- You go to a preliminary hearing
- You’ll have pretrial conferences
- Your attorney may try to resolve your case with a plea agreement
- You’ll go to a sentencing hearing, if you were convicted
Your Initial Appearance
The first time you appear in court is called your initial appearance. This is where your attorney will enter your plea – he or she will tell the court you’re not guilty or guilty, based on what you two have discussed before the appearance.
The judge will set bail and provide you with conditions you have to stick to if you go free between your initial appearance and your next court date. If you fail to meet the conditions the judge sets, you’ll go straight back to jail.
Your Preliminary Hearing
If you’re accused of a felony, you’ll be entitled to a preliminary hearing. The preliminary hearing revolves around determining whether a felony took place and that you were probably the person who committed it. If it’s plausible that you may have committed a felony, the case will begin the process of going to trial.
A pretrial conference (for misdemeanors and felonies) occurs when your lawyer and the state’s attorney try to negotiate over your case. This is when the state’s attorney might offer you a plea deal – but that doesn’t happen in every case. If your lawyer tells you the state is offering you a plea bargain, it’s totally up to you whether to accept it. However, your lawyer will give you his or her input and advice.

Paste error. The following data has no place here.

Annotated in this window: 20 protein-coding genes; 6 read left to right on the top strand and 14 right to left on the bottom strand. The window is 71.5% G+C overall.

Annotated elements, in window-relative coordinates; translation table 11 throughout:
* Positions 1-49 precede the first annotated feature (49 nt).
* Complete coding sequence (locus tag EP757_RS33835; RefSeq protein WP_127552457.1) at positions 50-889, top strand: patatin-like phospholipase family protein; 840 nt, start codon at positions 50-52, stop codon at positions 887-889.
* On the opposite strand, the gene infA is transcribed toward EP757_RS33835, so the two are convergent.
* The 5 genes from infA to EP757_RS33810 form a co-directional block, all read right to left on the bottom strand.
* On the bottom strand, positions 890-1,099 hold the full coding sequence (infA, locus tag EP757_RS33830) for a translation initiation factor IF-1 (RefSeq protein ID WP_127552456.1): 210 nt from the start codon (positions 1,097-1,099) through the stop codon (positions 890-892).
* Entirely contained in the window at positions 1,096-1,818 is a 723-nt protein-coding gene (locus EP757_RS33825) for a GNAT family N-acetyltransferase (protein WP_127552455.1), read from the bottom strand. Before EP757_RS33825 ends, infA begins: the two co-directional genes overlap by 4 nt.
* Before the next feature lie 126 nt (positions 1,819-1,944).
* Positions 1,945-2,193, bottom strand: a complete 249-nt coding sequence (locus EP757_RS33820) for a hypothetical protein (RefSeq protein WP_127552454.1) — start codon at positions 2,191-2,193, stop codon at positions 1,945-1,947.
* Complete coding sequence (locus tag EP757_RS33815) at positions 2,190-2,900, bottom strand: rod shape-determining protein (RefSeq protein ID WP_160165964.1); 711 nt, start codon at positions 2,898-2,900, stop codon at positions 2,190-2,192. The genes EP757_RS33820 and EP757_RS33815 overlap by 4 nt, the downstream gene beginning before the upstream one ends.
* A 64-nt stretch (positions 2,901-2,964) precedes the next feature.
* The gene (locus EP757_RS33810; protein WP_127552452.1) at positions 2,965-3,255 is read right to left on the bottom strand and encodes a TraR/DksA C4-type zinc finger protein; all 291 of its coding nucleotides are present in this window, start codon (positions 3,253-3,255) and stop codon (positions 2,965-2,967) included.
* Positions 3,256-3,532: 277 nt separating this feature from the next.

If you don’t receive or accept a plea agreement, you’ll go to trial. You have the right to a jury trial, but you can waive that right and proceed to a trial where only your judge presides. If you're found not guilty, that’s the end of the line – you’re free to go. If you’re found guilty, you’ll most likely be taken into (or kept in) custody.
If you’re convicted, the court can sentence you immediately or set a sentencing date. If you have a sentencing date, your attorney will go to court with you at that time, too.
Do You Need to Talk to a Lawyer About Felony Charges?
If you’ve been accused of committing a felony or a misdemeanor, we can help you. Call us at 414-383-6700 for a free case review. You’ll talk to a Milwaukee criminal defense attorney who will answer your questions and give you case-specific legal advice.